There’s a new, glimmering frontier in healthcare. Artificial Intelligence (AI) and Machine Learning are reshaping the future, with the potential to relieve the burden on health professionals and allow physicians to connect better with patients.
Also known as ‘Deep Medicine’, AI and Machine Learning can help cut down the cost of healthcare. From transforming note taking and scans to saving lives through better diagnoses and treatment, it can free professionals up from time-consuming tasks that interfere with real medicine.
Yet all revolutions come with caveats. AI and Machine Learning also raise a host of meaty issues around governance, data, privacy and legality, plus the overarching question of where ultimate responsibility lies.
The 3rd Annual AI & Machine Learning in Healthcare Conference in Melbourne this November will tackle these issues, as well as showcase its potential and implementation across various clinical settings.
It will look at how AI and Machine Learning are working in practice around the world and what the future holds. Dr Louise Sun will be delivering the Opening International Keynote at the conference, discussing how her team are harnessing data to its full potential to enable the clinical application of AI in Canada.
Dr Sun is a Cardiac Anaesthesiologist, AI Epidemiologist and Director of Big Data and Health Bioinformatics Research at the University of Ottawa Heart Institute (UOHI).
She has been a pioneer in harnessing the power of Big Data, AI and Machine Learning in cardiovascular research. For example, it was the UOHI team that made the seminal discovery in 2018 that death rates from heart failure are higher in women.
Fusing Biomechanics, Fluid Mechanics and Applied Mathematics in Medicine
Dr Sun’s background illustrates the transformative impact of STEM exposure in childhood. Coming from a family of mathematicians and engineers, the young Louise was literate in computer programming from an early age.
Commencing her undergraduate studies in biomedical engineering, Dr Sun was encouraged to apply to medical school during an internship with the National Research Council of Canada, where she developed a software package to fine tune the 3D reconstruction of brain tumour images to improve the precision of radiotherapy.
“As a medical student, I became interested in human factor engineering in the operating room as well as cardiovascular physiology, which is a real-life application of biomechanics, fluid mechanics and applied mathematics. These interests led me to pursue subspecialty training in Cardiac Anaesthesiology.”
Dr Sun is now at the vanguard of using AI and Machine Learning techniques to model disease progression and predict outcomes after cardiac procedures.
“We start with clinically and patient-relevant questions,” says Dr Sun. “These questions often come up during hallway conversations with physician colleagues and we distil them down into solvable subcomponents afterwards.”
Examples of the team’s work include the prediction of death and complications on the surgical waiting list, prediction of disability-free survival as a patient-centred outcome after open heart surgery and minimally invasive cardiac procedures, creation of a smart alert system for critical deterioration in the ICU, and prediction of the onset and worsening of chronic diseases in the ambulatory care setting.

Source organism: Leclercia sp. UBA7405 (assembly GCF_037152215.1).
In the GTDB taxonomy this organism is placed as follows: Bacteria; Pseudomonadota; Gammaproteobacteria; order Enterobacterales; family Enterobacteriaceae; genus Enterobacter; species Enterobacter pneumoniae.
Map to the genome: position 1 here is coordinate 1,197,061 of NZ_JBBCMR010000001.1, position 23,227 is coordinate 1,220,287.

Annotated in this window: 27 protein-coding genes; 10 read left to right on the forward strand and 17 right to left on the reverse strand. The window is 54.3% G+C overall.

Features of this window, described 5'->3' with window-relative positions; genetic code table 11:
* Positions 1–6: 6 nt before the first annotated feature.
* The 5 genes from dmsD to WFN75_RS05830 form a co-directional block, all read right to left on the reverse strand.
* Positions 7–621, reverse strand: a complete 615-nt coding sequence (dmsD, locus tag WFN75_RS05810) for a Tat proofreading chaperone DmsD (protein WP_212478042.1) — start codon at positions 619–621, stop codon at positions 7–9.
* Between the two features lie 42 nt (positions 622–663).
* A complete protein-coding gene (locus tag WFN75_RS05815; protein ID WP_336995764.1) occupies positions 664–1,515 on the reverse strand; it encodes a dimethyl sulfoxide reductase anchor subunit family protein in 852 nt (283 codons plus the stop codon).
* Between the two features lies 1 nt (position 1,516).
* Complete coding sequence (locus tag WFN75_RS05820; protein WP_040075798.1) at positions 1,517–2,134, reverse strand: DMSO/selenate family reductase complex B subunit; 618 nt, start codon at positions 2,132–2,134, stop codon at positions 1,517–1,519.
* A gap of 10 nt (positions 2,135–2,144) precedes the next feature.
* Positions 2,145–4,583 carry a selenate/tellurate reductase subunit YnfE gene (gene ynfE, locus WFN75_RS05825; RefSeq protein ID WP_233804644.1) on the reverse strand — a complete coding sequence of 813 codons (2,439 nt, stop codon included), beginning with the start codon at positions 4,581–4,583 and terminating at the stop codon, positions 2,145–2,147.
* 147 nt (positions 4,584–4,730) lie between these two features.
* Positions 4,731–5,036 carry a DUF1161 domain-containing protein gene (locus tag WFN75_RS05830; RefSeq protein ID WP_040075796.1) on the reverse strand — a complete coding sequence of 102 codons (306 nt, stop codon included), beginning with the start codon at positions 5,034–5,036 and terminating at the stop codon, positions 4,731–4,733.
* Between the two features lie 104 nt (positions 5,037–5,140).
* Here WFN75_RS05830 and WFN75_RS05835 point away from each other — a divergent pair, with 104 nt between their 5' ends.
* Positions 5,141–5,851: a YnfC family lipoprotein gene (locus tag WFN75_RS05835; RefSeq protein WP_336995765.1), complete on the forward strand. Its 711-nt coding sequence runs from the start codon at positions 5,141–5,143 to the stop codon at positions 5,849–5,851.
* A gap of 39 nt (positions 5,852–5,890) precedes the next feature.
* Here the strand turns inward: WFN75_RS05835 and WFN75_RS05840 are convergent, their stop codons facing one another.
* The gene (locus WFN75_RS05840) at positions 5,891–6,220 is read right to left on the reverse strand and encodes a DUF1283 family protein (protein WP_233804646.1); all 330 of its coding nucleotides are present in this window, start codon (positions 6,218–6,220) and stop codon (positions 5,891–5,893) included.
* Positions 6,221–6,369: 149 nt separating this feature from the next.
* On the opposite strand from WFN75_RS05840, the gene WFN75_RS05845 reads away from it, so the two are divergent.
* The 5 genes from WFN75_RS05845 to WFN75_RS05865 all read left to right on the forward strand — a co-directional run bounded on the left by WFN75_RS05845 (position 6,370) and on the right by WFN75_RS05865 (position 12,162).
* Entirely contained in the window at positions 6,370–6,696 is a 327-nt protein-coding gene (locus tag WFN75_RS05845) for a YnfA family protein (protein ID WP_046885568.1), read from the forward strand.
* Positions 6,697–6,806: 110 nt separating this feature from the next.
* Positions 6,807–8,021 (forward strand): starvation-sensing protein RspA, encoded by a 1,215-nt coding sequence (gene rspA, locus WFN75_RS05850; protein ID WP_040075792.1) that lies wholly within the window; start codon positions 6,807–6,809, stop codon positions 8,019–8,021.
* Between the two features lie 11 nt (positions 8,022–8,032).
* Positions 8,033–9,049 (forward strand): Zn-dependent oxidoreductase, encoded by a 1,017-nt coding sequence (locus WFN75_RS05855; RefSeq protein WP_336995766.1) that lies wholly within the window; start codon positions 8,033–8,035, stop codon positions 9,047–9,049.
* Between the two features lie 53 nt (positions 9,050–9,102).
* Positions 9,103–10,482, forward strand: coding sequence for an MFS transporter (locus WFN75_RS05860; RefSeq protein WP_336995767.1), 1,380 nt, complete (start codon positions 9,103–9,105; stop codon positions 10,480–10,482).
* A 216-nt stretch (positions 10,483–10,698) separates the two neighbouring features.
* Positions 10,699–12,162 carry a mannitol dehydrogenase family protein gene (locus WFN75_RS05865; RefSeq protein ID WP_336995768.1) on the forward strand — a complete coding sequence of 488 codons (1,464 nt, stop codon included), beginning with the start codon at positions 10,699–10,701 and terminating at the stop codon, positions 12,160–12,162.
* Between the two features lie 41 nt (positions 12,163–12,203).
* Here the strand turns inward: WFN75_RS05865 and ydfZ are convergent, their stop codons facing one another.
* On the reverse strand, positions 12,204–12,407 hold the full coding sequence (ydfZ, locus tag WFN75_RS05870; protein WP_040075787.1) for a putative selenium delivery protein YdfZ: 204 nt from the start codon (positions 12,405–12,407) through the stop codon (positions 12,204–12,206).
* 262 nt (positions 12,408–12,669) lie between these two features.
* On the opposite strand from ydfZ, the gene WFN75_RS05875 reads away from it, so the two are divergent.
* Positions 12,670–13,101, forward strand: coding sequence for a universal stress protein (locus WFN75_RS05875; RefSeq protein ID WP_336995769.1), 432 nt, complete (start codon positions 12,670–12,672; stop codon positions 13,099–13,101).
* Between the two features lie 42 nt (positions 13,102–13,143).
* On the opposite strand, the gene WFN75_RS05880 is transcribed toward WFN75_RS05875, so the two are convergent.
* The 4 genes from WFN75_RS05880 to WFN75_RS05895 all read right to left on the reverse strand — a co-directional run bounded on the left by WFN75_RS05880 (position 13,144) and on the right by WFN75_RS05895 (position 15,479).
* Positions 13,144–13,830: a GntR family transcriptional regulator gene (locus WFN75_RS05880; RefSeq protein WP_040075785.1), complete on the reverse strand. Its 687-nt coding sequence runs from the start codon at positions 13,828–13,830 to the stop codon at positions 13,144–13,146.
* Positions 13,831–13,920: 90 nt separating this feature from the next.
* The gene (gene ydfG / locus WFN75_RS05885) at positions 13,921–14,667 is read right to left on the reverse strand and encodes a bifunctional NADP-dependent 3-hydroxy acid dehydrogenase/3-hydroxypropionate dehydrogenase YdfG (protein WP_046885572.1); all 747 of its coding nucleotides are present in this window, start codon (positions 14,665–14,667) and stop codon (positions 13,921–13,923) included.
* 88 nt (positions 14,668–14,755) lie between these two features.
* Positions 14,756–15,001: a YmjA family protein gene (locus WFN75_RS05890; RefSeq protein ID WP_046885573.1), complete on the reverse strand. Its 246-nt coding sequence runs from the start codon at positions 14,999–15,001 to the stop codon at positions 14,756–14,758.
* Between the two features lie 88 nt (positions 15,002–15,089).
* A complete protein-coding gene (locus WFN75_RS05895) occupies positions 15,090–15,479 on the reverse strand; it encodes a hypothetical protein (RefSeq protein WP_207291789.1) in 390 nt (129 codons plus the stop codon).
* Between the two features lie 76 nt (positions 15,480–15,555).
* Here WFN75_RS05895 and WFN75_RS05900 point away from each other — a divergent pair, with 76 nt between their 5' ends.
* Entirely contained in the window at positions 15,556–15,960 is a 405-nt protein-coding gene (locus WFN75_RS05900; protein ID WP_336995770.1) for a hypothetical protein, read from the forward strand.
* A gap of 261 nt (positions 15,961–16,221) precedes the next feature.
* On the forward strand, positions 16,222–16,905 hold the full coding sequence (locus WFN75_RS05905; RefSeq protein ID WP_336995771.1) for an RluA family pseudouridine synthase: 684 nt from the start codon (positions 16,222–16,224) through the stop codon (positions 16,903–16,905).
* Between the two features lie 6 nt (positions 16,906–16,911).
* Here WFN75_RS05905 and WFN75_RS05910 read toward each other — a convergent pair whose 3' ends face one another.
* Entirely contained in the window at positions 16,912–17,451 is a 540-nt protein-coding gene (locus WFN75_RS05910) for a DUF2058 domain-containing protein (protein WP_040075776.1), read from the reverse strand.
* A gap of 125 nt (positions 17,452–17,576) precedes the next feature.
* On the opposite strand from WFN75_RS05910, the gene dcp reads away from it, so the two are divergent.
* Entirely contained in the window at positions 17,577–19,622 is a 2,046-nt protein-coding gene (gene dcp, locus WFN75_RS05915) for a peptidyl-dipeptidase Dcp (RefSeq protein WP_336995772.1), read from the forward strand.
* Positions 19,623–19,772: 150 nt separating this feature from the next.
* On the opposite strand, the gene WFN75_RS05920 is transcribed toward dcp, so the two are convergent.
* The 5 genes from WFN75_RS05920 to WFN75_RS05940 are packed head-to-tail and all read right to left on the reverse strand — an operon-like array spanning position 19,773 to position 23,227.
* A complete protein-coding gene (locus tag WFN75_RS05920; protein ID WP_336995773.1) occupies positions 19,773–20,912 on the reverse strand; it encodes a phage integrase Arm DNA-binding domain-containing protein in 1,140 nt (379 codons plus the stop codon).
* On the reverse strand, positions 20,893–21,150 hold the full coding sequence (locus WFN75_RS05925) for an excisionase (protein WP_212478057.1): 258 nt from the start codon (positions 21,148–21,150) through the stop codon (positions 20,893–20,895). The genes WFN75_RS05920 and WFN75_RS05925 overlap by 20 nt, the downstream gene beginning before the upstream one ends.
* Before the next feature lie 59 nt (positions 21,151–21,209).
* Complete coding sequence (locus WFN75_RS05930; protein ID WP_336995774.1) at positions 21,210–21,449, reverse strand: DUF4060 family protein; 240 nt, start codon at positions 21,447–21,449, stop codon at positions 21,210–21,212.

Notably, SMART medicine has also helped Dr Sun’s team navigate the challenges of the pandemic, which has caused worldwide delays to surgery.
“One practical example is our rapid development and implementation of a set of digital decision tools to help prioritise high-risk patients for cardiac surgery and to improve ICU and hospital throughout.”
“We’ve used some of these tools to triage patients since the onset of the pandemic. While other centres reduced their annual procedure volumes, we managed to perform close to our usual cardiac surgery volumes while still keeping enough ICU beds open for COVID-19.”
‘Buy In’ is the Key to Unlocking the Potential of Deep Medicine
Dr Sun acknowledges that it can be difficult to engage all hospital stakeholders with AI and Machine Learning. However, she underscores that it is fundamental to success.
“Having clinician data scientists as leaders and champions, and having open-minded administrators onboard are essential to our success.”
“Our digital cardiac surgery triage tools would not have been a success without buy-in and collective effort of our surgery and anaesthesia colleagues, our triage coordinator, clinical operations team, IT, and support of our senior administration.”
The future of AI and Machine Learning is an exciting one, although one that Dr Sun says needs to be closely monitored.
“I see a lot of potential in routinely collected data. This could be EHR or healthcare administrative datasets. Advances in data governance and security are making it easier to access this data for training and validating clinically relevant algorithms, which in turn could be embedded in these systems for continuous disease surveillance, as well as evidence-based, patient-centred decision-making without interrupting the clinical workflow.
“A caveat is that for a model to be useful, it needs to be developed and validated in the population/healthcare setting where it’s intended to be used. Models also need to be constantly updated to adapt to temporal changes in patient and provider demographics, amongst other variables.”
Don’t miss Dr Louise Sun’s valuable insights at the 3rd Annual AI and Machine Learning in Healthcare Conference, 16 -17 November 2021 at the Rendezvous Hotel in Melbourne.
This event is unmissable for key healthcare stakeholders from across the spectrum. It will focus on a variety of clinical settings and be attended by heads of innovation, clinicians, digital health and transformation managers, health informaticians and healthcare IT professionals. View the full agenda and book here.